The Bootblacks rank next to the newsboys. They are generally older; being from ten to sixteen years of age. Some are both newsboys and bootblacks, carrying on these pursuits at different hours of the day.
They provide themselves with the usual bootblack's "kit," of box and brushes. They are sharp, quick-witted boys, with any number of bad habits, and are always ready to fall into criminal practices when enticed into them by older hands. Burglars make constant use of them to enter dwellings and stores and open the doors from the inside. Sometimes these little fellows undertake burglaries on their own account, but they are generally caught by the police.
The bootblacks are said to form a regular confraternity, with fixed laws. They are said to have a "captain," who is the chief of the order, and to pay an initiation fee of from two dollars downwards. This money is said to find its way to the pockets of the captain, whose duty it is to "punch the head" of any member violating the rules of the society. The society fixes the price of blacking a pair of boots or shoes at ten cents, and severely punishes those who work for a less sum. They are at liberty, however, to receive any sum that may be given them in excess of this price. They surround their calling with a great deal of mystery, and those who profess to be members of the society flatly refuse to communicate anything concerning its place of meeting, or its transactions.
A large part of the earnings of the bootblacks is spent for tobacco and liquors. These children are regular patrons of the Bowery Theatre and the low-class concert halls. Their course of life leads to miserable results. Upon reaching the age of seventeen or eighteen the bootblack generally abandons his calling, and as he is unfit for any other employment by reason of his laziness and want of skill, be becomes a loafer, a bummer, or a criminal.
For the purpose of helping these and other outcasts, the Children's Aid Society was organized nineteen years ago. Since then it has labored actively among them, and has saved many from their wretched lives, and has enabled them to become respectable and useful members of society.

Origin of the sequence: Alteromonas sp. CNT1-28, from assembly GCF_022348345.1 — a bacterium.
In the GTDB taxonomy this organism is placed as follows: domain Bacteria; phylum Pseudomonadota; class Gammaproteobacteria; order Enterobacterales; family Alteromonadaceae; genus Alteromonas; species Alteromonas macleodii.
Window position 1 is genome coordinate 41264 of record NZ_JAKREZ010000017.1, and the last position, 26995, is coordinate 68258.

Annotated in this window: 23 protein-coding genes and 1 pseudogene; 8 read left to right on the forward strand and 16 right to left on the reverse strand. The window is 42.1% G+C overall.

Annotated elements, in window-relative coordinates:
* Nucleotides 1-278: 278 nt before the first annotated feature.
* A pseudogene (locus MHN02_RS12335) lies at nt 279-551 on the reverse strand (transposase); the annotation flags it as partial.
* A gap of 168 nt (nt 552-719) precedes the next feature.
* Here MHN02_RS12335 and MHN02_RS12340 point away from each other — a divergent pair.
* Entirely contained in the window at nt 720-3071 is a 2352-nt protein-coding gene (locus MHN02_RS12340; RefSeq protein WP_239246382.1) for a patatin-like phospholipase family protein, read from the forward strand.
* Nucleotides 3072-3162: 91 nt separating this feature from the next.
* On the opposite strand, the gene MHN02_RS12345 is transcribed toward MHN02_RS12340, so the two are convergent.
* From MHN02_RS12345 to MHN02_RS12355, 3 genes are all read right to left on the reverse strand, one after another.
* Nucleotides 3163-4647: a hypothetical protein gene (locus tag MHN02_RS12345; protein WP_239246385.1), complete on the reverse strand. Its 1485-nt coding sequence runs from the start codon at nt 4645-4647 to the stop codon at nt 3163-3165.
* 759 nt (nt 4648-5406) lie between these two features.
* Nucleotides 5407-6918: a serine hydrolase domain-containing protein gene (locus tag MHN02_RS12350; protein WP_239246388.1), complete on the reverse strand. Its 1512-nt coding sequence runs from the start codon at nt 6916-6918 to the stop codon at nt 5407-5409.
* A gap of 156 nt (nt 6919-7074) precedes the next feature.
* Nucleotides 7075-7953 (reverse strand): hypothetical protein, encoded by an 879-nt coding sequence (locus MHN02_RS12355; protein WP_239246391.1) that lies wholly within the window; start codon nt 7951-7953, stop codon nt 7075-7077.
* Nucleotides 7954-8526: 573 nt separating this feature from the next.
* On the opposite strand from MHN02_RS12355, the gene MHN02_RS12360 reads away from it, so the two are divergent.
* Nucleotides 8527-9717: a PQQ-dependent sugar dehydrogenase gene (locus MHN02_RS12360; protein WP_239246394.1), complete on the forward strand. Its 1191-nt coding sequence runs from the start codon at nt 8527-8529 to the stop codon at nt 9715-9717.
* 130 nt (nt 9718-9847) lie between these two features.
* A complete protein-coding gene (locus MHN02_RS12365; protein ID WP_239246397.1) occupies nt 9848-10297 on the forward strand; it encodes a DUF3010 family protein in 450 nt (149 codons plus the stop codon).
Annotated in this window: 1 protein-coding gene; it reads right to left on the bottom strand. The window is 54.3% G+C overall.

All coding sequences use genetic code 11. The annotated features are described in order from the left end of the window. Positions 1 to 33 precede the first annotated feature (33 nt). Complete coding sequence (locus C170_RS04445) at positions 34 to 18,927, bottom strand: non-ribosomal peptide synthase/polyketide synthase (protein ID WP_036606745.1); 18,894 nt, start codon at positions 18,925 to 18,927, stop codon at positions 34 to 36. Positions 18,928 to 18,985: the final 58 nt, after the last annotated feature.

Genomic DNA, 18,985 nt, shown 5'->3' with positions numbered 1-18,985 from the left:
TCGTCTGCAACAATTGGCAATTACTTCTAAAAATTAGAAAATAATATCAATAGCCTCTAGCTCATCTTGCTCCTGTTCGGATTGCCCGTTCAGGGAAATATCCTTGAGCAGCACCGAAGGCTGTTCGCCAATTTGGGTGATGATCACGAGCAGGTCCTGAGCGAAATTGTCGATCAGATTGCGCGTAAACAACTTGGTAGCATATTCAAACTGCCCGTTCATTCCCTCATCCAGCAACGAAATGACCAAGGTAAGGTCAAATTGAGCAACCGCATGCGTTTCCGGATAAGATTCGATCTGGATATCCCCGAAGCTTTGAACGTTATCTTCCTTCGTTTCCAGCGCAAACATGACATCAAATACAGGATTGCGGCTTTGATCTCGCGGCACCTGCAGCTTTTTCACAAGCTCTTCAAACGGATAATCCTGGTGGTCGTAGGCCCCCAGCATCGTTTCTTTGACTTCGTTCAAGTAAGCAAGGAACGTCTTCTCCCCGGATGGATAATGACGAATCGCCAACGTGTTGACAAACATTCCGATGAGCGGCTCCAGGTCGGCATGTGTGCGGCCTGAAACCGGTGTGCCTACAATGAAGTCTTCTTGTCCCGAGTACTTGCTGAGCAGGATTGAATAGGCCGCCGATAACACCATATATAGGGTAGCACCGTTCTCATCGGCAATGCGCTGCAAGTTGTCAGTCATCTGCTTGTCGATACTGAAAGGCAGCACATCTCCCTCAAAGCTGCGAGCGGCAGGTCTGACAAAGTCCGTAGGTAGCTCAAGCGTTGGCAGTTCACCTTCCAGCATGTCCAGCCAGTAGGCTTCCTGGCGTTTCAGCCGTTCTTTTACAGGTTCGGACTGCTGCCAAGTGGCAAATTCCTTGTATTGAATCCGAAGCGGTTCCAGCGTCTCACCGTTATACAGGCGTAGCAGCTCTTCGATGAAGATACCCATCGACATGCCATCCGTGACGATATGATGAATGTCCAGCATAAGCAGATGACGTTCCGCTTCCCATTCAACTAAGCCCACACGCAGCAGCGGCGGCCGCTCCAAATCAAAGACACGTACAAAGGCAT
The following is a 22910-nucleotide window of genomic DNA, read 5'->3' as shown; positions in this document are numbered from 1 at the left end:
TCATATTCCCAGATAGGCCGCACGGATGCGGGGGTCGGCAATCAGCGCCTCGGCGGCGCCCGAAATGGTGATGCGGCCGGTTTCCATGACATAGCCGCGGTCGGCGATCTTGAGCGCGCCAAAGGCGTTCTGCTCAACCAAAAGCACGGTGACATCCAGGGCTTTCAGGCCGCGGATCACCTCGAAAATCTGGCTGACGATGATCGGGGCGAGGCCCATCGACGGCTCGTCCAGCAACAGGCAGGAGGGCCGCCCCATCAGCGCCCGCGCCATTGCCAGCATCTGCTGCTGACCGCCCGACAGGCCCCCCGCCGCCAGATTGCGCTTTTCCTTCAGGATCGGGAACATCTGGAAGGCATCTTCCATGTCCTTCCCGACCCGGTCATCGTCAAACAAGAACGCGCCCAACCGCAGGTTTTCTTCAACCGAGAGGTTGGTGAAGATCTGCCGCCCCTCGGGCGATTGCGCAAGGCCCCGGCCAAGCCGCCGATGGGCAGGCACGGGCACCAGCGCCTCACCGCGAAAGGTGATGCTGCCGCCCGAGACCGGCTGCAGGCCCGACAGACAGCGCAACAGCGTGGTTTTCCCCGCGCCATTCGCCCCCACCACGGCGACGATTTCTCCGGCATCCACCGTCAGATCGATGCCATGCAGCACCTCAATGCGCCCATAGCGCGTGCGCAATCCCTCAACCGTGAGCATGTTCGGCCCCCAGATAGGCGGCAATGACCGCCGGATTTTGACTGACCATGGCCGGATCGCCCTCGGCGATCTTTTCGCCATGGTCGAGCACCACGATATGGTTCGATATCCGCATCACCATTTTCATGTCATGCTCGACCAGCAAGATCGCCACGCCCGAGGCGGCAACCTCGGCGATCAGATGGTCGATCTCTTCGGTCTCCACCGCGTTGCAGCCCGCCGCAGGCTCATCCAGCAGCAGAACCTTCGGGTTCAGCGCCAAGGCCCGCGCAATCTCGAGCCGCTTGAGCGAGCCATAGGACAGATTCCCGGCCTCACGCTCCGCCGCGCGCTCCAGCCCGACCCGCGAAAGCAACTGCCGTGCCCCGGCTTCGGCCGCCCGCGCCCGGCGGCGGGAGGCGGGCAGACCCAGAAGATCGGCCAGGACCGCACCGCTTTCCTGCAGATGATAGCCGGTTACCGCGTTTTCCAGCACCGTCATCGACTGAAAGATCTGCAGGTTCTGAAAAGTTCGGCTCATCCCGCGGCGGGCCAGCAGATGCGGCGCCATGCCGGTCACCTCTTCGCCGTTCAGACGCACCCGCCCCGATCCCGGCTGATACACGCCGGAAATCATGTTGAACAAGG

The Children's Aid Society extends its labors to every class of poor and needy children that can be reached, but makes the street children the especial objects of its care. It conducts five lodging houses, in which shelter and food are furnished at nominal prices to boys and girls, and carries on nineteen day and eleven evening Industrial Schools in various parts of the city. The success of the society is greatly, if not chiefly, due to the labors and management of Charles Loring Brace, its secretary, who has been the good genius of the New York street children for nearly twenty years.
The best known, and one of the most interesting establishments of the Children's Aid Society, is the Newsboys' Lodging House, in Park Place, near Broadway. It was organized in March, 1854, and, after many hard struggles, has now reached a position of assured success. It is not a charity in any sense that could offend the self-respect and independence of its inmates. Indeed, it relies for its success mainly in cultivating these qualities in them. It is in charge of Mr. Charles O'Connor, who is assisted in its management by his wife. Its hospitality is not confined to newsboys. Bootblacks, street venders, and juvenile vagrants of all kinds are welcomed, and every effort is made to induce them to come regularly that they may profit by the influences and instruction of the house. Boys pay five cents for supper (and they get an excellent meal), five cents for lodging, and five cents for breakfast. Those who are found unable to pay are given shelter and food without charge, and if they are willing to work for themselves are assisted in doing so.
The boys come in toward nightfall, in time for supper, which is served between six and seven o'clock. Many, however, do not come until after the theatres close. If they are strangers, their names and a description of them are recorded in the register. "Boys have come in," says Mr. Brace, "who did not know their own names. They are generally known to one another by slang names, such as the following: 'Mickety,' 'Round Hearts,' 'Horace Greeley,' 'Wandering Jew,' 'Fat Jack,' 'Pickle Nose,' 'Cranky Jim,' 'Dodge-me-John,' 'Tickle-me-foot,' 'Know-Nothing Mike,' 'O'Neill the Great,' 'Professor,' and innumerable others. They have also a slang dialect."
Upon being registered, the boy deposits his cap, overcoat, if he has one, comforter, boots, "kit," or other impedimenta, in a closet, of which there are a number, for safe keeping. He passes then to the bath tub, where he receives a good scrubbing. His hair is combed, and if he is in need of clothing, he receives it from a stock of second hand garments given by charitable individuals for the use of the society. Supper is then served, after which the boys assemble in the class room, which is also the chapel. Here they engage in study, or are entertained by lectures or addresses from visitors. They also sing hymns and familiar songs, and the sitting usually terminates about nine o'clock with the recitation of the Lord's Prayer and the singing of the Doxology. After this they may go to bed, or play dominoes for an hour or two longer, or repair to the gymnasium.